Why Networking is More Important than Ever
Elizabeth Shultz, M.Ed., CRC, CPRW
In a time of uncertainty that is our current job market, we are all stretching our comfort zones and doing our best to adapt. So, how do you keep up? How do you stay relevant as a professional in a state of constant flux? More importantly, what do you do if you find yourself unemployed?
Take comfort in knowing there are some constants and you probably already know at least one. Networking. It’s not a dirty word. Most people can cite a time they got a job through a personal connection. The following techniques will help you to be more effective in networking and self-marketing. Even if you are not looking for a new job, these techniques can help you stay relevant and preserve your current position by adding to the value you bring to the employer.
You Know Everyone You Need to Know
Think about the connections you have in the family, co-workers, acquaintances, neighbors, local businesses you frequent, fellow churchgoers, etc. Then think about who they know. Where there is a will, there’s a connection. These connections help businesses grow, lead to stronger communities, and result in employment opportunities.
Social Media Presence
This is your universal platform for selling yourself and it’s free advertising. Not only do you want to market yourself to prospective employers but you’re also creating and adding value to your current employer by having a strong social media presence.
Only use good quality, professional-quality profile pics.
No matter which sites you use, be aware of your posts. Refrain from polarizing comments or politically charged posts. Even if your profile is set to private, you may be surprised who can see it. Especially when you comment on someone else’s page. Rest assured, employers are checking you out either before your interview or prior to extending a job offer. If you haven’t already, Google yourself.
LinkedIn is Your Friend
LinkedIn is a great tool to connect and doesn’t have to be intimidating. Everyone should have a well-developed profile with a concise summary. (If you find it hard to create these, there are online tutorials and professional services to help.) Be active. Like other people’s posts, directly message people to get to know them better. Request connections. Join industry-related private groups. Remember, everyone started with zero connections. That’s the combined power of networking.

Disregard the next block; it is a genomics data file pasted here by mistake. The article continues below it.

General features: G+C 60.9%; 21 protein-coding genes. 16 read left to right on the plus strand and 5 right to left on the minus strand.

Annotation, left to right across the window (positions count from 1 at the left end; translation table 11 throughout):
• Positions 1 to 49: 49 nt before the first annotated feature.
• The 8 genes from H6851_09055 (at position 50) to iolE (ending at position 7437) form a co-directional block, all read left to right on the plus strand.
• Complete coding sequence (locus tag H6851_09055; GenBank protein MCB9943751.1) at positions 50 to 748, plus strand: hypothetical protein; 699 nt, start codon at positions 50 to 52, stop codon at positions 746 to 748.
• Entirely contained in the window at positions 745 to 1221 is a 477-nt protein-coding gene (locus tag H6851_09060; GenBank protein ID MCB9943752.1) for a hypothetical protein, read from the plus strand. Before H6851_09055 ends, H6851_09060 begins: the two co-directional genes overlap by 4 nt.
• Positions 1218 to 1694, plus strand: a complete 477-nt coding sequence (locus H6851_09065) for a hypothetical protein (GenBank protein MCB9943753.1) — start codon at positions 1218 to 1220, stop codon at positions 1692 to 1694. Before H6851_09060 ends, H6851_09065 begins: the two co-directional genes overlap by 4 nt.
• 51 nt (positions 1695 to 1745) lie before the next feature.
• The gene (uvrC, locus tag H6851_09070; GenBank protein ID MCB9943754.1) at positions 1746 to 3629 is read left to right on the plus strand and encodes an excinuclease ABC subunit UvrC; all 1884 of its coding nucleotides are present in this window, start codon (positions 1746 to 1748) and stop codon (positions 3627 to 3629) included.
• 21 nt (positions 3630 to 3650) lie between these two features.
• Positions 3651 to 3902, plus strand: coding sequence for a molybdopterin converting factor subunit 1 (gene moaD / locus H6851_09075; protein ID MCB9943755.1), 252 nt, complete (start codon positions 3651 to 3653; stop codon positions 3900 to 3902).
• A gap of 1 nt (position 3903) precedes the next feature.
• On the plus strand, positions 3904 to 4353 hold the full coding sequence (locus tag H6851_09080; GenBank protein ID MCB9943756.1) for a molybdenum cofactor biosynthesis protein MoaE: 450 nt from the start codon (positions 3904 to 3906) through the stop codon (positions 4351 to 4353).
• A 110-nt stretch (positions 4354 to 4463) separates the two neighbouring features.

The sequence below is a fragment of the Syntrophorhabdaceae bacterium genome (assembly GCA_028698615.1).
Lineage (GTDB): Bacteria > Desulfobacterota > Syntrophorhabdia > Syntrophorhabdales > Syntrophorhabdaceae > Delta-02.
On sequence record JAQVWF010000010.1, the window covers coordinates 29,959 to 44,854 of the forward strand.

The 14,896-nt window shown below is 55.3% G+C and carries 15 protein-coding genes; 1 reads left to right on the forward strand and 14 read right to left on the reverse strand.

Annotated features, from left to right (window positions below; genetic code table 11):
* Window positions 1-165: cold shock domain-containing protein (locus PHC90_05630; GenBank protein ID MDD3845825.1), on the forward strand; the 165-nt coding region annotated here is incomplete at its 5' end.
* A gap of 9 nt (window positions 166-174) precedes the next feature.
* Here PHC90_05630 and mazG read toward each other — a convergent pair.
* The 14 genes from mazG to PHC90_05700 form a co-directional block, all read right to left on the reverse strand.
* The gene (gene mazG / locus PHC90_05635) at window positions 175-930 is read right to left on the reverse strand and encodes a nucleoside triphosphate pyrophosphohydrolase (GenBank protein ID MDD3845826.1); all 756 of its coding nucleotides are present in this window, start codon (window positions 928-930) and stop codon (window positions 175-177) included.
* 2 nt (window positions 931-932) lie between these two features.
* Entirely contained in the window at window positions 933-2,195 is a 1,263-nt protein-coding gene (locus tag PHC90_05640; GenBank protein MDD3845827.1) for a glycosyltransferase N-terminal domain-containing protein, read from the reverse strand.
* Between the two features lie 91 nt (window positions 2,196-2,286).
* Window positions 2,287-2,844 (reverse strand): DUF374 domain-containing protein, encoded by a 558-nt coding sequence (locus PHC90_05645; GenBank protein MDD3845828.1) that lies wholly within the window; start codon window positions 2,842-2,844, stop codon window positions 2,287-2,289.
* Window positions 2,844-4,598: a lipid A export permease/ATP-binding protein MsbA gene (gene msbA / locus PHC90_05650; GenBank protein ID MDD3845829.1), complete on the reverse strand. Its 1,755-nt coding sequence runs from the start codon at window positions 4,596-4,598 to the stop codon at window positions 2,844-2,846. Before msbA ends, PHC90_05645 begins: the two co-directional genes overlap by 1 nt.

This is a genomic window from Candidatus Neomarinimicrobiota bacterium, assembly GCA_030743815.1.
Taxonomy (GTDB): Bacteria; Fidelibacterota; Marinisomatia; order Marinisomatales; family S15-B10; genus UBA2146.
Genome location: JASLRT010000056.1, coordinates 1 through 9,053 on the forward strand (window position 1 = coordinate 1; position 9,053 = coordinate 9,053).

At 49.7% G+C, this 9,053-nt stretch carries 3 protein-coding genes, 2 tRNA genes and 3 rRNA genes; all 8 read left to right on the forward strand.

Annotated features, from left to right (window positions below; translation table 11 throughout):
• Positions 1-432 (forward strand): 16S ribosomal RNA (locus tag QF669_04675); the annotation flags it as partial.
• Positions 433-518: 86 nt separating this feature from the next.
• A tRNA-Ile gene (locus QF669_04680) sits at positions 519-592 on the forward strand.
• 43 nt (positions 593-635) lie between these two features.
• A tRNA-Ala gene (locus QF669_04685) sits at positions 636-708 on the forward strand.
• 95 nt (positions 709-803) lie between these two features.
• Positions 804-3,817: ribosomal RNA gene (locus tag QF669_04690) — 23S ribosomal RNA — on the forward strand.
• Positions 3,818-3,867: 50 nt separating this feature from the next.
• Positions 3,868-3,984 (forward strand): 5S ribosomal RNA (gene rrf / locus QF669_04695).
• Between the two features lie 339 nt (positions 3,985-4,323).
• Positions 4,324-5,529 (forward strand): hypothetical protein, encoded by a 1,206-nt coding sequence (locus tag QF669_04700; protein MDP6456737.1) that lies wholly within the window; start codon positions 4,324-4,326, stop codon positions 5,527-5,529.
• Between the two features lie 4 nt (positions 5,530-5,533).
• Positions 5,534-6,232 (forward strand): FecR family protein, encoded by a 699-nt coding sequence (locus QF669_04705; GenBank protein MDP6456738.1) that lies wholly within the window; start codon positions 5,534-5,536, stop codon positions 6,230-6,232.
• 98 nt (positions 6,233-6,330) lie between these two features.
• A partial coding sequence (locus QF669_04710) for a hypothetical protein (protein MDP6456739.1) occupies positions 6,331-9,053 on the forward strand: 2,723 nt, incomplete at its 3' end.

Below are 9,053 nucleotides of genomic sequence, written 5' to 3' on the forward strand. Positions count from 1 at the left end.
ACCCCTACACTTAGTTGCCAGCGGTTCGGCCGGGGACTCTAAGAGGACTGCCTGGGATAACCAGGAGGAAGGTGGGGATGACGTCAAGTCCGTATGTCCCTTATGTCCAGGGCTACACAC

Be Ready with an Excellent Résumé
Going forward, résumés will be more important than ever as the job market becomes more competitive. Hiring managers and HR staff often must sift through piles of submissions from online applications. You want to stand out and you only have a few seconds to do it.
Writing your own résumé can be challenging and may feel awkward. Using a professional can be helpful. Once you’ve got a good resume, use it to network. Post it to your profile on LinkedIn or on job search sites like Indeed or Career Builder. Also, it will make a difference you apply for a promotion within your current company.
Many organizations are holding online networking events. In some ways, these can be less intimidating than in-person networking. Look for opportunities in professional organizations related to your field through those groups’ websites or your local chamber of commerce.
Remote Job Fairs
Many recruiters and representatives are hosting job fairs online or as a drive-thru option without social contact. Brush up on your etiquette to best promote yourself. Look the part and speak professionally. Even if you are only testing the waters for what emerging opportunities may be out there, it doesn’t hurt to reach out and network. You never know when you might need that connection.